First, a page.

Just wish they would reintroduce the loading tap to all modern underlevers, Not only would they produce a safer gun but they would also reduce the weight by eliminating a number of parts. Might also be cheaper to produce.


    • There are several issues with the loading tap. One is that it has internal volume that the expanding compressed air must fill behind the pellet. The tap must also be large enough to accept pellets of varying diameters, requiring more air. Another is that the compressed air must push the pellet forward into the rifled barrel, using up some more of it’s force in seating the pellet in the rifling. These reasons lower the efficiency.

      Another issue is a properly made loading tap requires fine quality machining to insure the proper fit of the tap in the breach block so no air pressure is lost in leakage around the tap and the proper alignment of the hole through the block, tap and barrel. This is one of the reasons I am enthralled with my 1906 BSA. The breach block and barrel is made from a single piece of steel. The fit of the tap into the breach block is such that no seals are required. This entire air rifle is machined steel and walnut.

      The loading tap does have the advantage of allowing you to dry fire a sproinger. If you leave it in the load position, it blocks the air passage and allows the air to cushion the piston when it is fired.

      The Gamo CFR with it’s rotating breach is probably the closest thing you can find today.

      BB whines about the cocking lever on this Airsporter, but I will bet you big money that it is not going anywhere in a hurry.

  3. Does indeed look just like the cocking of a ProSport…the PS showing some more vigor, not all that much difference than the much and very rightly vaunted TX200.
    But there are those of us that appreciate the demands of a bit more formidable device, say a short (mongolian style) bow suitable for a 21st century transit to…the range…on a motorcycle. Also say, accompanied by the carbine-length ProSport residing in the scabbard ‘longside the opposing rear wheel…
    It’s possible there can be (not necessarily) obvious reasons why things are done in a certain way.
    I’m just really, really lucky, where I live, such things are possible.
    Really, really lucky.
    And the rule is, never, never, for any reason, especially because you forgot, disrespect the God’s of luck.
    There is an (apparently) little known) intelligence test available that purports to reveal how well on does in life. It goes something like this;
    Choose a single attribute,
    1. Be really smart.
    2. Be really rich.
    3. Be really pretty.
    4. Be really well educated.
    5. Be really the happy recipient of inherited wealth and prestige.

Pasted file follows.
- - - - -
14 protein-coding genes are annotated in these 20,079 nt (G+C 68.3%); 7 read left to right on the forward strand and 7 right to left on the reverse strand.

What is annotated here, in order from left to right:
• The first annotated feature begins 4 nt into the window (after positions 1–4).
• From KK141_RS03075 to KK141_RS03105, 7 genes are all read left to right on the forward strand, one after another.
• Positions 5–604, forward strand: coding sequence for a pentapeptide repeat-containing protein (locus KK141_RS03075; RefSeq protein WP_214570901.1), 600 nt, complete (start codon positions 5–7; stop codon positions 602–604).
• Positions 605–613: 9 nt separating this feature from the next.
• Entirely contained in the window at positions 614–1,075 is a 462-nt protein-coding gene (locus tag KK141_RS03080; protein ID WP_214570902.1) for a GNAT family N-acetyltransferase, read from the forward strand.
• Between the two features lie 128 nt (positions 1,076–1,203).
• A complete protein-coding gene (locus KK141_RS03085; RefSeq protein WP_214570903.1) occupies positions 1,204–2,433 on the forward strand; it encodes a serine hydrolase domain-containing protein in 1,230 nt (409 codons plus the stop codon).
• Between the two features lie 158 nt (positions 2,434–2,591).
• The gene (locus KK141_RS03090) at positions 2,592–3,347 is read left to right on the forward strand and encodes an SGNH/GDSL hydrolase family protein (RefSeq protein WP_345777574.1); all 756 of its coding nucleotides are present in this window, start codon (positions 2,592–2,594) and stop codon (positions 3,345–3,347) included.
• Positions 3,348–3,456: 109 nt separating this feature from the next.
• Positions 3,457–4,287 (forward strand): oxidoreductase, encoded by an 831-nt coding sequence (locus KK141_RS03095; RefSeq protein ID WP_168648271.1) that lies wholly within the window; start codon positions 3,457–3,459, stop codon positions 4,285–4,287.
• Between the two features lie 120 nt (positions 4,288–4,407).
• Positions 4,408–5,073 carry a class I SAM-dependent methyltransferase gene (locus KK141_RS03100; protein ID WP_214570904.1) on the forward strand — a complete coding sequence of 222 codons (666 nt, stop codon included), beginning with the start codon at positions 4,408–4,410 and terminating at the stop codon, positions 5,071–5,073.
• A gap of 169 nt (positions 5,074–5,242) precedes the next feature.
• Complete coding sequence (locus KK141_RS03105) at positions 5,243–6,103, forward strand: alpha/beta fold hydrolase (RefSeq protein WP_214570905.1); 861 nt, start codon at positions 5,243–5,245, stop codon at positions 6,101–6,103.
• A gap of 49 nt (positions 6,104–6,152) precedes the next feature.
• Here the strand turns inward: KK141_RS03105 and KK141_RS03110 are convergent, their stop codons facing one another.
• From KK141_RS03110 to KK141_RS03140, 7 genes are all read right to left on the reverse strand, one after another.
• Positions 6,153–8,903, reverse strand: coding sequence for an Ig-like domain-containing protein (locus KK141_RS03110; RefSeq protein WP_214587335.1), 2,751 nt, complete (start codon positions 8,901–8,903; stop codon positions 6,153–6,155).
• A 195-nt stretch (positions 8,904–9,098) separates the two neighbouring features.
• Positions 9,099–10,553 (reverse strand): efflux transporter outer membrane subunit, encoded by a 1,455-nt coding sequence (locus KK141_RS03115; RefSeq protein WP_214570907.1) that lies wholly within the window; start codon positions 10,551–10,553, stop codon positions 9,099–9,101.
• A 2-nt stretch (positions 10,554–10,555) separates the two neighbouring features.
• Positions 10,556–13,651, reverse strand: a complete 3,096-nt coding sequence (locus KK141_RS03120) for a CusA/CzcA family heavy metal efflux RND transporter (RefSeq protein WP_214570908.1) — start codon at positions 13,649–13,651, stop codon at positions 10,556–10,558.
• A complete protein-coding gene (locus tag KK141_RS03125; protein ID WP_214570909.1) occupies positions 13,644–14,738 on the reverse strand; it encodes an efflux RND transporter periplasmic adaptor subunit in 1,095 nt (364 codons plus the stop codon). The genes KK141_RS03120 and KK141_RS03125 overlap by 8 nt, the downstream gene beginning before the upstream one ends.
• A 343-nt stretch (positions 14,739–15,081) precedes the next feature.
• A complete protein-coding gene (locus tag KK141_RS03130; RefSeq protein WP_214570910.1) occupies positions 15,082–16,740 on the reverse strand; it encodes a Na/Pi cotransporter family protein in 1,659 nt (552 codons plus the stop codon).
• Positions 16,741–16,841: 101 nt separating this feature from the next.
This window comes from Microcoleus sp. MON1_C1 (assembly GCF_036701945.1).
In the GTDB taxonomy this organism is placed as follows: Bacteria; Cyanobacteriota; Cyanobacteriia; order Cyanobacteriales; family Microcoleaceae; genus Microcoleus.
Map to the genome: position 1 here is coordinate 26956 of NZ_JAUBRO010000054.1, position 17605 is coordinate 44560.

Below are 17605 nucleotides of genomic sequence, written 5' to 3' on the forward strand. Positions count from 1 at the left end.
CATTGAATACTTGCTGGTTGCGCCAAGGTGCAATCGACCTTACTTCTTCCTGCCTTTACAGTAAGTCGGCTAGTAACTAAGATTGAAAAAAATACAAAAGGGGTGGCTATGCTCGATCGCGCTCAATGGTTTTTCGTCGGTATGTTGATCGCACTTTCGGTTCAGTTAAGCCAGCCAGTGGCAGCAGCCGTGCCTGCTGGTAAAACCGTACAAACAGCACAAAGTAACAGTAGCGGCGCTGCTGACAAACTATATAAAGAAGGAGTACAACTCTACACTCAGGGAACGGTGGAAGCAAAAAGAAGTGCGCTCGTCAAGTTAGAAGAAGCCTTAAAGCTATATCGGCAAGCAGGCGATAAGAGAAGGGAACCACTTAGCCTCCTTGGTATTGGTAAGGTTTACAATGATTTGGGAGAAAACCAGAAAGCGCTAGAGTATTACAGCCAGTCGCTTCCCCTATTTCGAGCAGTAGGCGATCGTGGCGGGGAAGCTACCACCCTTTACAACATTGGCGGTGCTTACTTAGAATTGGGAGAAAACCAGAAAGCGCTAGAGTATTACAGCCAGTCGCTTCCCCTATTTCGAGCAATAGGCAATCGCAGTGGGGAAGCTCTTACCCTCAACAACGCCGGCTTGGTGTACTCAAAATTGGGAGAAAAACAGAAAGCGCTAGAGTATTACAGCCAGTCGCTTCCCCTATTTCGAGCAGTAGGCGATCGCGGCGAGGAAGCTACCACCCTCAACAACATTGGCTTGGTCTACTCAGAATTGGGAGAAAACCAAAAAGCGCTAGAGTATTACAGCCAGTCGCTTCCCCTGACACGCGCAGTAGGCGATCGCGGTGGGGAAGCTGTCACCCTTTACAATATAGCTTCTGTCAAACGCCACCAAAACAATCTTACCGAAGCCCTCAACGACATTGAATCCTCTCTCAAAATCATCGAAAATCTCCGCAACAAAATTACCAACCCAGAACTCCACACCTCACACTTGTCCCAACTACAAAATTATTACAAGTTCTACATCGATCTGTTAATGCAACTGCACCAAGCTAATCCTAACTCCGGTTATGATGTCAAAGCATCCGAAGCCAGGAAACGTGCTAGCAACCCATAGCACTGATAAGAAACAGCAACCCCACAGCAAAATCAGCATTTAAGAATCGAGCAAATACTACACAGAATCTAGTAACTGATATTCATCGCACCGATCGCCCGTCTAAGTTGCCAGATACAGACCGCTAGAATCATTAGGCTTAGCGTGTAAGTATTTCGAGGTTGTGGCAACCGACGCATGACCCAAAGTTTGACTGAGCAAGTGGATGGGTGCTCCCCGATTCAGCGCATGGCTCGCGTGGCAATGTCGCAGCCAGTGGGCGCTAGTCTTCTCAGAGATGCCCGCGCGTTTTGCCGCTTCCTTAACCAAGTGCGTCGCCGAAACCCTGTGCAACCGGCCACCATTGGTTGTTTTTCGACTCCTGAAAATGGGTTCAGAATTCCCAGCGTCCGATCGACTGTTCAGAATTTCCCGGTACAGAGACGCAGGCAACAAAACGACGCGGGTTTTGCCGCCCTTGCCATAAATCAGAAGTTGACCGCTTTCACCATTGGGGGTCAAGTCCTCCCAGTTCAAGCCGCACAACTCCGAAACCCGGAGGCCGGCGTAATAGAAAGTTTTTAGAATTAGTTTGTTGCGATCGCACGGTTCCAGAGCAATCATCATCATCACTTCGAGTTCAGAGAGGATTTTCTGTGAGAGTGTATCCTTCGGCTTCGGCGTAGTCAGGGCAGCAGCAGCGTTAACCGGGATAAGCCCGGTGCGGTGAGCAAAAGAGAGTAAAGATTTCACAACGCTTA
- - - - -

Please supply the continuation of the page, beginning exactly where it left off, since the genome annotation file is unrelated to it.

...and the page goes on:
6. Be really wise.
    7. Be really talented.
    8. Be really lucky.
    9. Be really funny.

    Now I’ll help you out here. (Number 3 is an “almost,” and never generates negative numbers, but neither carries the day by itself.
    The answer has been and always will be, “anything other than # 8 means, You flunk.”
    Think long and hard about it.

    All have powerful attributes, but only one is sure. Which is it?
    Try number 7.

  4. Smooth out and pellet choice. How about those choice words for a springer.

    Its nice when you can get a heavier pellet that works in a springer. They definatly change the guns firing characteristics.

  5. B.B.,

    Did I miss it ?

    You said, “the baracuda pellet generated the most power of the 3 pellets tested, and it runs contrary to the rule of light pellets dominating. But I have a thought about that.”

    Be interested to know your thought since it is contrary to my limited experiences.


  6. Good evening all!

    First of all, a beautiful rifle and awesome engraving! “eye chocolate” indeed!

    Question,….would the TX200III take out a ground hog? .17 or .22? Range? Shot placement?

    Suggestion,….. as a new (again) air gunner,I see “military holds” mentioned frequently. For those of us that are new to the sport and without the benefit of military training, I think it would be helpful to do an article on the [basics]. Pistols, rifles, standing, rested, sitting, etc. Pictures of course.

    I have not run across a blog on this site that has covered this yet. ( I’m back to Oct. ’12).

    And yes, thanks to all the Vets that have served. It would seem that we have more than a few from reading the comments.

    • Would the TX take out a Ground Hog? I would say yes, It would be better for that purpose in .22 cal. I would say a range of 25 yards would be max. I don’t have a TX but I have used a Diana 52 on animals up to the size of a Fox. The 52 is a bit more powerful but not a great deal more.

      I think your are asking about the “Artillery Hold” for springer’s. Do a search for that as it has been covered a lot. But, basically the rifle is held very lightly and allowed to vi berate the same way every time. Where the non-trigger hand is placed on the stock can make a big difference too.


      • Yes,…..artillery hold,….my mistake. Chalk it up to being a newbie. 🙁

        And thank you for your comments. I live in the country with a mature woods 10′ from the house and got more than a few ground hog mounds within 75′.

        With all the under growth in the summer, it would be quite challenging to say the least.

        On the TX200III, I just went to the P.A. site only to see the price go from 629 to 729 in the last few days. Ouch! It was already at the top of my price range and I figured on a scope as well. Maybe Bologna for a month and some O.T. at work???

        I wonder how you cook a ground hog anyway? 🙂

          • Thank you for the link. I saved it to “favorites”. I will check it out further and hopefully find some pistol tips. I have a Beretta 92FS air pellet pistol and get 20mm. groups often and even a few at 10mm., but always a flier. 25-30mm. is usual depending on pellet size and weight.